Thessalonica (also Thessalonike) was an ancient city of Macedon in northern Greece which today is the city of Thessaloniki. Made capital of the Roman province of Macedon, the city flourished due to its location on the major trade route to the east and continued to thrive as one of the most important cities in the Byzantine Empire. Its prosperity and cultural reputation attracted such figures as Paul the Apostle, Roman emperor Galerius, Cicero, and Lucian over the centuries. Substantial archaeological remains have been excavated and a Roman triumphal arch still stands as one of the city's most famous landmarks.
Traditionally Thessalonica was founded in c. 316 BCE by the Macedonian general Cassander who named it after his wife Thessalonike, daughter of Philip II of Macedon. However, there is archaeological evidence of a settlement dating back to the 5th century BCE and Cassander is known to have abolished previous settlements in order to unify them into the single political unit of Thessalonica. The city was well-positioned on the Thermaic Gulf of the Aegean at the point where lucrative trade routes from Byzantium and the Danube basin met. It quickly replaced Pella as the most important Macedonian port, and extensive fortifications were built to protect the city. It was used effectively as a military base from which attacks were launched on Pyrrhus, King of Epirus, c. 273 BCE.
Although the city successfully resisted a prolonged Roman siege during the Macedonian Wars, it was taken over following the general Macedonian defeat at the battle of Pydna in 168 BCE. There, in the Third Macedonian War, Lucius Aemilius Paullus defeated an army led by king Perseus which gave the Romans control of Macedon and ended its monarchy. Thessalonica was made the capital of the new Roman province of Macedon in 148 BCE and benefitted from the construction of the via Egnatia in c. 130 BCE which was the Romans' primary route to the east, linking the city to Byzantium. Exiled from Rome, the great orator Cicero stayed in Thessalonica during 58 BCE. Made a free city (civitas liberas) with certain tax exemptions, the prosperity of Thessalonica in this period is attested by a prolific production of coinage.
The Roman general Pompey the Great used Thessalonica as a base during his civil war with Julius Caesar, but the city continued to thrive despite the former’s defeat. It had a cosmopolitan population with a large Jewish community which was visited by St. Paul in the 1st century CE. Attesting to the importance of the city in the early spread of Christianity, Aristarchus, a disciple of the apostle, became the first bishop of Thessalonica. The city’s reputation as a thriving cultural centre attracted such figures as the Roman writer and sophist Lucian in the 2nd century CE.
In c. 250 CE, during the reign of Decius, Thessalonica was made a Roman colony. Future emperor Galerius commemorated his victory over Narses, the Persian king, by building a triumphal arch in the city in 298 CE. When he became emperor in 305 CE, he chose Thessalonica as his residence and the city benefitted from a re-building project which included a hippodrome and new forum. The city continued to flourish in the Byzantine Empire, with only Constantinople being more important. Several churches were constructed, and the city’s fortifications were rebuilt and extended, so much so that the city was able to withstand several attacks by the Slavs during the 6th and 7th centuries CE.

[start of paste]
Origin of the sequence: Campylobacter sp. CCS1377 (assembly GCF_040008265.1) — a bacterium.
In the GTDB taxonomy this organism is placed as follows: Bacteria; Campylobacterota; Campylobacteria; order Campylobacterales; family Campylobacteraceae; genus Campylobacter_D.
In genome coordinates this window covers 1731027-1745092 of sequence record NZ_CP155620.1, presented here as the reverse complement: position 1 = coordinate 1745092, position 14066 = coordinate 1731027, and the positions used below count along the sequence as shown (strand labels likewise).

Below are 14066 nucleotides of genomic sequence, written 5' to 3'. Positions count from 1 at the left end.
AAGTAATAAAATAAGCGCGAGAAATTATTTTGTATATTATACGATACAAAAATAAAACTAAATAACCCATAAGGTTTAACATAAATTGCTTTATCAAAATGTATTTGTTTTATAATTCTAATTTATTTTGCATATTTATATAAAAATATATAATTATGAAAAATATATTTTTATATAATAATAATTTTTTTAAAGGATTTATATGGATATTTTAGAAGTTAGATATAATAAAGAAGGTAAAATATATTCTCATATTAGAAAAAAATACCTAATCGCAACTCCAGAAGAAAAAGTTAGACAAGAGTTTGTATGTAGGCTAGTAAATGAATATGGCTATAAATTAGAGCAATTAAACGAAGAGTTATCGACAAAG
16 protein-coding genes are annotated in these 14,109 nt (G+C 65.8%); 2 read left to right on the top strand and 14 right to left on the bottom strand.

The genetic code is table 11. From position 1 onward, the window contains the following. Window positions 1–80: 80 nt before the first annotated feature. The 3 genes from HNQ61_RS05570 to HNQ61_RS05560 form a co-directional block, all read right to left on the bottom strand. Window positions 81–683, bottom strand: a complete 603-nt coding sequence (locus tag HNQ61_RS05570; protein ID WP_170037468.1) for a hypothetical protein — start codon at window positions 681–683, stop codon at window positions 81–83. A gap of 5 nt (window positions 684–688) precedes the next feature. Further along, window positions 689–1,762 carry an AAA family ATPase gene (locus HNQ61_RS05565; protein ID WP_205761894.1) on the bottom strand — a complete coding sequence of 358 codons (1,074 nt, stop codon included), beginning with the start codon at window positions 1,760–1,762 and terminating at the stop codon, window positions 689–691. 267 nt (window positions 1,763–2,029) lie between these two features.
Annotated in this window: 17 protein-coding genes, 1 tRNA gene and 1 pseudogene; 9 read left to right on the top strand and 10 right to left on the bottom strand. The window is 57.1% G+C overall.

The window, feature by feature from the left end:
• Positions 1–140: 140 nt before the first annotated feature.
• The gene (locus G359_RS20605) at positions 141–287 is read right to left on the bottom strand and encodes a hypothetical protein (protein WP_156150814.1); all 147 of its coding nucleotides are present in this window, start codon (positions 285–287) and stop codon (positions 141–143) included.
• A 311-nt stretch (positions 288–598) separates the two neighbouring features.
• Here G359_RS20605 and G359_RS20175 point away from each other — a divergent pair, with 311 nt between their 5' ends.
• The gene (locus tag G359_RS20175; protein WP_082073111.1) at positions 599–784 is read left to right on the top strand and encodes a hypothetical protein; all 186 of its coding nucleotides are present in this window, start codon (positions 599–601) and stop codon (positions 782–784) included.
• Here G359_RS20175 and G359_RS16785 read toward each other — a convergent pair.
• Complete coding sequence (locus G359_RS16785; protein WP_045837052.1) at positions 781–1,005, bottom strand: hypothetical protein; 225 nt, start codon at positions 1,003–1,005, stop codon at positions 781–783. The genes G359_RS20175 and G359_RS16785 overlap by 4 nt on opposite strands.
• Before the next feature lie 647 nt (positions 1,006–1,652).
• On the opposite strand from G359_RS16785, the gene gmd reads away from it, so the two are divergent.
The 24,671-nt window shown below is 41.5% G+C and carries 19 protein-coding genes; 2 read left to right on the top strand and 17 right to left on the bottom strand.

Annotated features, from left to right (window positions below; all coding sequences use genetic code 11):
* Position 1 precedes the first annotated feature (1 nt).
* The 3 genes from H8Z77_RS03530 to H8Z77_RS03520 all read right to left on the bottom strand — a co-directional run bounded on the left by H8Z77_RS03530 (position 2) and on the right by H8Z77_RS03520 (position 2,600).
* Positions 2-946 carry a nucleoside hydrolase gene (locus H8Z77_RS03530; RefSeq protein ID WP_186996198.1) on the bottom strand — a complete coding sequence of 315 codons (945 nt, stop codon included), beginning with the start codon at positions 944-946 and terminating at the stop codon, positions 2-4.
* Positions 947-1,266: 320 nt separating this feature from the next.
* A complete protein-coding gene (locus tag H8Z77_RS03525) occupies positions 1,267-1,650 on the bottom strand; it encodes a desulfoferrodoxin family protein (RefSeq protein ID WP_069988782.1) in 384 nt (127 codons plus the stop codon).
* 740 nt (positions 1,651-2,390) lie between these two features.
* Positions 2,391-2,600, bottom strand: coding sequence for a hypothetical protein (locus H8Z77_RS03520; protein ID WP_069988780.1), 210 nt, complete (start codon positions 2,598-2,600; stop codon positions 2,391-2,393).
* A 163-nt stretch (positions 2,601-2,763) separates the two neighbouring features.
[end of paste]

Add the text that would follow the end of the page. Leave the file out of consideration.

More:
There are substantial archaeological remains from the Roman period of Thessalonica, particularly the buildings erected during the reign of Galerius. His palace complex covered 150,000 square metres in the eastern part of the city. Here were built a hippodrome, the triumphal arch, a large basilica (public administrative building), and three buildings known as the Atrium, Octagon (for its form but the function is unknown), and Rotunda (either a mausoleum or temple). Parts of the brick palace buildings survive along with sections of mosaic flooring and a small arch which has a high relief bust of Galerius. Portions of the stoas (colonnaded halls) and basilica have been restored.
The Roman forum, the administrative and commercial heart of the ancient city, has been excavated. Rectangular in form and originally with columned wings on three sides there are surviving elements such as an odeion with seats for 400 people, the city mint and archives, and the arched semi-underground cryptoporticus which was probably used as store rooms for merchants. Large portions of the marble paving have survived and some slabs carry geometric patterns.
The triumphal arch, known today as the Kamara, was built c. 305 CE and still stands as an important city landmark. Originally with eight gates and topped by a dome, today only the large central gate (9.7 metres wide) and one secondary gate (4.85 metres wide) survive. There are relief carvings on its marble pillars which depict scenes from Galerius’ military escapades against the Persians. The pillars are joined by a slender brick archway and would have originally had niches with statues above them.
About the Author
- Bagnall, R. et al, The Encyclopedia of Ancient History (Wiley-Blackwell, 2012)
- Dimitris, A., Ancient Greece - Temples & Sanctuaries (Toubis Editions, 2016).
- Hornblower, S., The Oxford Classical Dictionary (Oxford University Press, 2012).
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1. Mark Cartwright, “Thessalonica,” Ancient History Encyclopedia, last modified May 01, 2016, http://www.ancient.eu /Thessalonica/.As Bibliography Entry:
Mark Cartwright. “Thessalonica,” Ancient History Encyclopedia. Last modified May 01, 2016. http://www.ancient.eu /Thessalonica/.